[23] All these matters bespeak of a role which included a requirement to perform technical work of a professional engineering nature as part of responsible assignments carried out on a largely autonomous basis. The evidence of Ms Zheng and Mr Pulsford about Ms Zheng’s actual work was, we consider, consistent with this. The principal purpose of Ms Zheng’s employment as we have identified it therefore meaningfully relates to the Level 2 classification descriptor.

[24] The Level 2 classification descriptor also requires the employee to be, relevantly, an “Experienced engineer” as defined in clause 2.2. That definition provides as follows:

Experienced engineer means a Professional engineer with the undermentioned qualifications engaged in any particular employment where the adequate discharge of any portion of the duties requires qualifications of the employee as (or at least equal to those of) a member of Engineers Australia. The qualifications are as follows:

(a) membership of Engineers Australia; or

(b) having graduated in a 4 or 5 year course at a university recognised by Engineers Australia, 4 years’ experience on professional engineering duties since becoming a Qualified engineer; or

(c) not having so graduated, 5 years of such experience.

[25] Poten’s contention that Ms Zheng did not meet the criteria in this definition was the only aspect of the Level 2 classification descriptor which it specifically addressed in its submissions. On one view, this issue ought not now be an issue in contention since the Deputy President made a finding, not the subject of any cross-appeal or notice of contention, that Ms Zheng held the “required qualifications to perform work as an experienced engineer”. 10 In any event, we consider it is clear that Ms Zheng satisfies the definition. We have earlier referred to the Deputy President’s finding, not the subject of challenge in the appeal, that the adequate discharge of part of Ms Zheng’s employment duties required her engineering qualifications. As to those qualifications, there is no dispute that Ms Zheng obtained a 4-year Bachelor’s degree in Chemical Engineering for the National University of Singapore, and also obtained a Masters degree in Molecular Engineering of Biological and Chemical Systems from the same institution. The Skills Report prepared by Engineers Australia in 2016 shows that Ms Zheng’s Masters degree was assessed as comparable to AQF Level 9-Masters Degree, and that her qualifications also met the ANZSCO requirement for the occupational definition of Chemical Engineer. This demonstrates, we consider, that Engineers Australia “recognised” her university course. In any event, Ms Zheng had the requisite professional experience to satisfy paragraph (c) (as well as (b)) of the definition, making the “recognition” of her university course inessential. The Skills Report found that she had completed overseas and Australian skilled employment relevant to her designation as a qualified Chemical Engineer for periods totalling well in excess of 9 years since Ms Zheng’s graduation as at the date of the report. Poten’s contention that the relevant professional experience must post-date the Engineers Australia assessment finds no support in the text of the definition and is rejected.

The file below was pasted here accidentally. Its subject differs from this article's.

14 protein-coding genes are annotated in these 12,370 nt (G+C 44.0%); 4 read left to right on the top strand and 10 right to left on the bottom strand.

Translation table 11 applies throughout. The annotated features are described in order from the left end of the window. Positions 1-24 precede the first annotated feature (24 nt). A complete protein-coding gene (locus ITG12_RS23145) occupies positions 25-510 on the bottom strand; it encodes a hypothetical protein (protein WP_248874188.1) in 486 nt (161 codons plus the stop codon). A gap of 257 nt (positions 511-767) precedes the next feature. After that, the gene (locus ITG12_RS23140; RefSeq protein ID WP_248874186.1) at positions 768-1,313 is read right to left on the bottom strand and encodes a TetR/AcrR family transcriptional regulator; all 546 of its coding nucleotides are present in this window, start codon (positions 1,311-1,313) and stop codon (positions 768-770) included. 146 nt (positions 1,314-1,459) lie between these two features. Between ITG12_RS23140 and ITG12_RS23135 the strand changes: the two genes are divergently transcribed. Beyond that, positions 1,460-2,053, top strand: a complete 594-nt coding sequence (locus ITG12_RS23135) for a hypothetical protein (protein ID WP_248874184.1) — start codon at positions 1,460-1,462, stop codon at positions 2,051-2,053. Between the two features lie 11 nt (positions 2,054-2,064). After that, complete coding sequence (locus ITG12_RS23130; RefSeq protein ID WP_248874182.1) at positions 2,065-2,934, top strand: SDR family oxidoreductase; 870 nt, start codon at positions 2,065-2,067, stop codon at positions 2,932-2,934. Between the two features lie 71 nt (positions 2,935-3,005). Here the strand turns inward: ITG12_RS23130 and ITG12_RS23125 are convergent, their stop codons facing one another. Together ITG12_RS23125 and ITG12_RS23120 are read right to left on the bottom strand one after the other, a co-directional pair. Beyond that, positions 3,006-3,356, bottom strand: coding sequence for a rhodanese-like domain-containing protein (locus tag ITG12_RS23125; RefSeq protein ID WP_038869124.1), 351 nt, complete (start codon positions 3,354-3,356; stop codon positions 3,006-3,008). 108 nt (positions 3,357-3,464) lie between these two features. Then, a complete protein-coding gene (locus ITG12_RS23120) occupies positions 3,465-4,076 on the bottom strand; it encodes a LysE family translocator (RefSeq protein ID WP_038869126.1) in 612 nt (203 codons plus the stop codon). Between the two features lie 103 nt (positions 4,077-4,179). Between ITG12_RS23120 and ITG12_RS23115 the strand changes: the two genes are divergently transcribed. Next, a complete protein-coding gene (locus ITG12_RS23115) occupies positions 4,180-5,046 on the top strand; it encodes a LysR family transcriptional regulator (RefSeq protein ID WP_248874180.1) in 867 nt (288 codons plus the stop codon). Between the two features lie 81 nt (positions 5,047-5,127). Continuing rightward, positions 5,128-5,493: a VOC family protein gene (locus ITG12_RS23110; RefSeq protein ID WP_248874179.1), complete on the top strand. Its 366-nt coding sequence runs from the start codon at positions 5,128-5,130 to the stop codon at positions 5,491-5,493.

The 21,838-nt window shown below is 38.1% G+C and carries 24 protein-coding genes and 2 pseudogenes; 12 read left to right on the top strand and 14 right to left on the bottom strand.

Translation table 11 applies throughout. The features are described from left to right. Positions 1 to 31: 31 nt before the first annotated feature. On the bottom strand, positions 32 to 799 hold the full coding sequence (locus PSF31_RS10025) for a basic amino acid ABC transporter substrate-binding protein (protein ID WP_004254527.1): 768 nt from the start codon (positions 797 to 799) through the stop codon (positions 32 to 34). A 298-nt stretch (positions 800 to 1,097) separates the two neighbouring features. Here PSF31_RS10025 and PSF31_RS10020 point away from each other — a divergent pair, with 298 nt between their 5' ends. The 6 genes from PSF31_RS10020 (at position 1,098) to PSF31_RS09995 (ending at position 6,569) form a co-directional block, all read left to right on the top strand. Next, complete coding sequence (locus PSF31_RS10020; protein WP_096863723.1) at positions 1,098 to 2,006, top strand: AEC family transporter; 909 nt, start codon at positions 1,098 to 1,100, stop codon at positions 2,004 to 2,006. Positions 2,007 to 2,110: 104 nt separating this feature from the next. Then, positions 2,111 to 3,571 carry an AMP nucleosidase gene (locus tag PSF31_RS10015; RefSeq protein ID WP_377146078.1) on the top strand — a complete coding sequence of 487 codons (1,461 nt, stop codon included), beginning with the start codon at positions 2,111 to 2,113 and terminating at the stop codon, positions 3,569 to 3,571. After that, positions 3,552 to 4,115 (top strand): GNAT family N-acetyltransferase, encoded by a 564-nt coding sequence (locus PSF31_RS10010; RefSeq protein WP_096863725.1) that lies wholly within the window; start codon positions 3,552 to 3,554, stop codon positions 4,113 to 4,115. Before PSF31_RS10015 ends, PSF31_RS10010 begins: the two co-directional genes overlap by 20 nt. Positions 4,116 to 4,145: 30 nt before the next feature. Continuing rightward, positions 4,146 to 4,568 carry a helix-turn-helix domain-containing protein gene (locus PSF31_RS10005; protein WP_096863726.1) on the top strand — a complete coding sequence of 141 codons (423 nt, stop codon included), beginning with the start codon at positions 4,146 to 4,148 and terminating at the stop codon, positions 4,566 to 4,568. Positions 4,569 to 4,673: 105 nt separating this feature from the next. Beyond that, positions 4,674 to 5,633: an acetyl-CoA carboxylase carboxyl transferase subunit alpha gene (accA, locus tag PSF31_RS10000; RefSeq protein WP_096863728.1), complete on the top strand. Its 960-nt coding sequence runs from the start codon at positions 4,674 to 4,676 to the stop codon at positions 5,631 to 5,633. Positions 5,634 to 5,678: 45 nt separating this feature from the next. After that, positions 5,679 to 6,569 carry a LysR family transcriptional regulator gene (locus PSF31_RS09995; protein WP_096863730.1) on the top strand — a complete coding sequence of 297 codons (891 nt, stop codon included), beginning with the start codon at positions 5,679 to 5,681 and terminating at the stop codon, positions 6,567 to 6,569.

Conclusion

[26] We find that Ms Zheng was, at the time of her dismissal, covered by the PE Award and was therefore a person protected from unfair dismissal within the meaning of s 382 of the FW Act. Pursuant to s 607(3)(c) of the FW Act, we remit matter U2020/13343 to Deputy President Beaumont for hearing and determination on the basis of this finding.”

Zheng v Poten & Partners (Australia) Pty Ltd (2021) FWCFB 6041 delivered 3 November 2021 per Hatcher VP, Cross DP and Lee C